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Sequence Numbers

Written By nuriyati mauji on Monday, 21 October 2013 | Monday, October 21, 2013

Sequence Numbers
  A fundamental notion in the design is that every octet of data sent  over a TCP connection has a sequence number.  Since every octet is  sequenced, each of them can be acknowledged.  The acknowledgment  mechanism employed is cumulative so that an acknowledgment of sequence  number X indicates that all octets up to but not including X have been  received.  This mechanism allows for straight-forward duplicate  detection in the presence of retransmission.  Numbering of octets  within a segment is that the first data octet immediately following  the header is the lowest numbered, and the following octets are  numbered consecutively.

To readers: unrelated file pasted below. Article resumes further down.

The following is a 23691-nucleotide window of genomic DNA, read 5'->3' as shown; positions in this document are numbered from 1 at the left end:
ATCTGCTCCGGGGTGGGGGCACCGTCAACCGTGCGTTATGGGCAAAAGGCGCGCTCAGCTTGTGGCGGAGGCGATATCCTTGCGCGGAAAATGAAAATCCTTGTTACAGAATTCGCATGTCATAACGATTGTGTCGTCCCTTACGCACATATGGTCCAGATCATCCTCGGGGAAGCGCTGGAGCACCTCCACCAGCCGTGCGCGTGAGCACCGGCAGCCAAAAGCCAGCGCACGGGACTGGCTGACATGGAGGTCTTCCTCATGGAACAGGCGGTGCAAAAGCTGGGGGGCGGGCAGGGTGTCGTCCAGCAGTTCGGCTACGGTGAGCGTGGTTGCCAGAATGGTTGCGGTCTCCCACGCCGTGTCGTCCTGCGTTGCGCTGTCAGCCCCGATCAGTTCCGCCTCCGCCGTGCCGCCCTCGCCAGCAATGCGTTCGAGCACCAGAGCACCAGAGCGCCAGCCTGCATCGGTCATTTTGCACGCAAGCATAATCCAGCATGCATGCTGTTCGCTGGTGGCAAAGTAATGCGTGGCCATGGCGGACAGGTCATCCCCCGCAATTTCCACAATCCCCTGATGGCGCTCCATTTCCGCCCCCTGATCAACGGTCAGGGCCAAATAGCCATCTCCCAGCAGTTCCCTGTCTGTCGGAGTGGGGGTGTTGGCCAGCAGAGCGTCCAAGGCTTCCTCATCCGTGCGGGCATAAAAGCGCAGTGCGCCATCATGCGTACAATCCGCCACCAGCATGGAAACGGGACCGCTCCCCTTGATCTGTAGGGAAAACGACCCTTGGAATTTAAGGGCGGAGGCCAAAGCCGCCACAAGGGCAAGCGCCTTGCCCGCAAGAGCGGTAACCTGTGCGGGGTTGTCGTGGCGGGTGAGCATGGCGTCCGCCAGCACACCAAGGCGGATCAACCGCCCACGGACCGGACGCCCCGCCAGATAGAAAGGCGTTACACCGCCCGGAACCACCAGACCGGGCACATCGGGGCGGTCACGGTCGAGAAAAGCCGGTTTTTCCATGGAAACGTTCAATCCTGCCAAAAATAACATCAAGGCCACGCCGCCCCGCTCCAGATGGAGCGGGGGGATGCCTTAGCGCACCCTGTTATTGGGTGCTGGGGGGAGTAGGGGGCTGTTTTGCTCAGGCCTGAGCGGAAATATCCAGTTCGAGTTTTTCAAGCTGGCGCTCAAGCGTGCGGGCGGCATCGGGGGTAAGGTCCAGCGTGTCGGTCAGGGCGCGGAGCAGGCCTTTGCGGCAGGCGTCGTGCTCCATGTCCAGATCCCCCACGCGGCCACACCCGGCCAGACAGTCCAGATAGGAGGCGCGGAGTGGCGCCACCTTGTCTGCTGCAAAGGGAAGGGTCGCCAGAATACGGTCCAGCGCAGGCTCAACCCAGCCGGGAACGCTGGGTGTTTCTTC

It is essential to remember that the actual sequence number space is  finite, though very large.  This space ranges from 0 to 2**32 - 1.  Since the space is finite, all arithmetic dealing with sequence  numbers must be performed modulo 2**32.  This unsigned arithmetic  preserves the relationship of sequence numbers as they cycle from  2**32 - 1 to 0 again.  There are some subtleties to computer modulo  arithmetic, so great care should be taken in programming the  comparison of such values.  The symbol "=<" means "less than or equal"  (modulo 2**32).

  The typical kinds of sequence number comparisons which the TCP must  perform include:
    (a)  Determining that an acknowledgment refers to some sequence number sent but not yet                       acknowledged.
    (b)  Determining that all sequence numbers occupied by a segment have been acknowledged                       (e.g., to remove the segment from a retransmission queue).
    (c)  Determining that an incoming segment contains sequence numberswhich are expected                         (i.e., that the segment "overlaps" the receive window).

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